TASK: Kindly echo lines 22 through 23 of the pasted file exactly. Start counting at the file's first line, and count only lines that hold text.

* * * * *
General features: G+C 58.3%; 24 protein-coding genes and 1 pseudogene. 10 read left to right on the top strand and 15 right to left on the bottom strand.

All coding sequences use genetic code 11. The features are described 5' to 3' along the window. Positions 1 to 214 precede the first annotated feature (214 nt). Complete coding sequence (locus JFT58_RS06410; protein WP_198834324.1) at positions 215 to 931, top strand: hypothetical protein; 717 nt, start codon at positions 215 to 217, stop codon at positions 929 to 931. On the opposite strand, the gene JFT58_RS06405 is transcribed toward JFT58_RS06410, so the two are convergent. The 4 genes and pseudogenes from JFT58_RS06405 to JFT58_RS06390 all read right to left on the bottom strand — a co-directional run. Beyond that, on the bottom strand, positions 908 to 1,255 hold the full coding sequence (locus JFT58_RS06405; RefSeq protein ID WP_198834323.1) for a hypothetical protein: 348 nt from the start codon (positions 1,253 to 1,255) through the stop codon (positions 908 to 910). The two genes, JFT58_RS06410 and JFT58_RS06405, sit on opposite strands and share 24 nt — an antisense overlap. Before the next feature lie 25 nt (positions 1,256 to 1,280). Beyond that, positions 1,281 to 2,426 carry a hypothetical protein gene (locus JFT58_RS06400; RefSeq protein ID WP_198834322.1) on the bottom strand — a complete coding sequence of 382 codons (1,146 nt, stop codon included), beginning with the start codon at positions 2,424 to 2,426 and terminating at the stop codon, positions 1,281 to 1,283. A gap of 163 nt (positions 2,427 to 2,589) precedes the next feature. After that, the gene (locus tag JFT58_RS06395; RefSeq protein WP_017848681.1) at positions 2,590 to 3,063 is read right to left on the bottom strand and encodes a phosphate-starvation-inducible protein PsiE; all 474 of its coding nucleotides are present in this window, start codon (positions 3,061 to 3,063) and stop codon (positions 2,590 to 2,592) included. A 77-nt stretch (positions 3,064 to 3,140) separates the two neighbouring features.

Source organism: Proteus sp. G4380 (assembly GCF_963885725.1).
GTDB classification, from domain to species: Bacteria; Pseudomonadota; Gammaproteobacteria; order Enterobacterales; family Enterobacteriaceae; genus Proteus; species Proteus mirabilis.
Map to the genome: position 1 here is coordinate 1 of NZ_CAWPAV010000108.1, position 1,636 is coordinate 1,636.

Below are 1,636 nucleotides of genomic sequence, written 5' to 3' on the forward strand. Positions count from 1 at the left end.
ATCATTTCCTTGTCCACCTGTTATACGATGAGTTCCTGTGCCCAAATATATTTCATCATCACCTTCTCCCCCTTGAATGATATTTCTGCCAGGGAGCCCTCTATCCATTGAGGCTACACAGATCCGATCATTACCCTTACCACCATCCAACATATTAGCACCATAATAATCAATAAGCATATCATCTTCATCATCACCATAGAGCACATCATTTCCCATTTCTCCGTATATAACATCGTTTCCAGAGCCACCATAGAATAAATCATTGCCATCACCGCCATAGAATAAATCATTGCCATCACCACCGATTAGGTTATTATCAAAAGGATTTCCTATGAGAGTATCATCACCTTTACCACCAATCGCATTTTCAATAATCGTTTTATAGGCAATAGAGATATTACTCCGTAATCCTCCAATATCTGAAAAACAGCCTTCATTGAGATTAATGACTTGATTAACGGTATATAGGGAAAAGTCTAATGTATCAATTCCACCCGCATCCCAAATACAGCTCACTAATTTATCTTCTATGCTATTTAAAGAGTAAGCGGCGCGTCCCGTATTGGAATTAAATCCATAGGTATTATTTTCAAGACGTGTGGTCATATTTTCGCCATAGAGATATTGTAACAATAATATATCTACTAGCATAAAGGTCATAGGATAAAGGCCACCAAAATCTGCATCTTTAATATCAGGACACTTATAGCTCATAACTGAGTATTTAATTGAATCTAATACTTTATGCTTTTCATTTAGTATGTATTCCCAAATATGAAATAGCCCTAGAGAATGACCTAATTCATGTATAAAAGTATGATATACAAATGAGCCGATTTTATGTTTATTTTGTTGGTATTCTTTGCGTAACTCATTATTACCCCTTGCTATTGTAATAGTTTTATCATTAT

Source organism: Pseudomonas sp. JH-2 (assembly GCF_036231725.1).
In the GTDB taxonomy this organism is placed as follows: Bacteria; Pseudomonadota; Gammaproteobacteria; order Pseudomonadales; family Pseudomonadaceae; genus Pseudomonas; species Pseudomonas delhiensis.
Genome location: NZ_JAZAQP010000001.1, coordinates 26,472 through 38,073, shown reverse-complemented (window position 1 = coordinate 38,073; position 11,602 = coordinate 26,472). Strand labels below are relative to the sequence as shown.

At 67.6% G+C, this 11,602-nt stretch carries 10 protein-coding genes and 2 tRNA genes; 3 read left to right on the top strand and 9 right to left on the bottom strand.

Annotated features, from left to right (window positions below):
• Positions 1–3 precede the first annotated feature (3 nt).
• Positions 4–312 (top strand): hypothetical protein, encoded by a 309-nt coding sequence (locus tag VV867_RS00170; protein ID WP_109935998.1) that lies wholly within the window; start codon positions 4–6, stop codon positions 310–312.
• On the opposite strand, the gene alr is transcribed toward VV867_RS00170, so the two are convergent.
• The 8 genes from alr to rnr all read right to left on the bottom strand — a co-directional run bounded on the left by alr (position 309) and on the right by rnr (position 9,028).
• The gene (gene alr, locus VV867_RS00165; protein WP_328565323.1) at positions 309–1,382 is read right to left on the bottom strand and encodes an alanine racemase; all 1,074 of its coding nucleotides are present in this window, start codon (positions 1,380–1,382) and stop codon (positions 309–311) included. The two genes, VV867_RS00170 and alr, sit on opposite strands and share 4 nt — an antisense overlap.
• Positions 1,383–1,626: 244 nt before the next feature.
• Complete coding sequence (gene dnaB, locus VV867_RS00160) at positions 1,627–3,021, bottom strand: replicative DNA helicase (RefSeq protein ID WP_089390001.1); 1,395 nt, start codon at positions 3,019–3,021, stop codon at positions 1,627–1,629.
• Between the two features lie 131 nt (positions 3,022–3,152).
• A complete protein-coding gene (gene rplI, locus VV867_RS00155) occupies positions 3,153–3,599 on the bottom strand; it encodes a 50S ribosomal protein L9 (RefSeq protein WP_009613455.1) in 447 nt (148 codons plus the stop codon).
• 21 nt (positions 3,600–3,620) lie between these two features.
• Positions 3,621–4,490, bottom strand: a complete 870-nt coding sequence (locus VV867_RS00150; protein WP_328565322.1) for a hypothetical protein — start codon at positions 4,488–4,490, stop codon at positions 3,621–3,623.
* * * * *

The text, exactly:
• 21 nt (positions 3,600–3,620) lie between these two features.
• Positions 3,621–4,490, bottom strand: a complete 870-nt coding sequence (locus VV867_RS00150; protein WP_328565322.1) for a hypothetical protein — start codon at positions 4,488–4,490, stop codon at positions 3,621–3,623.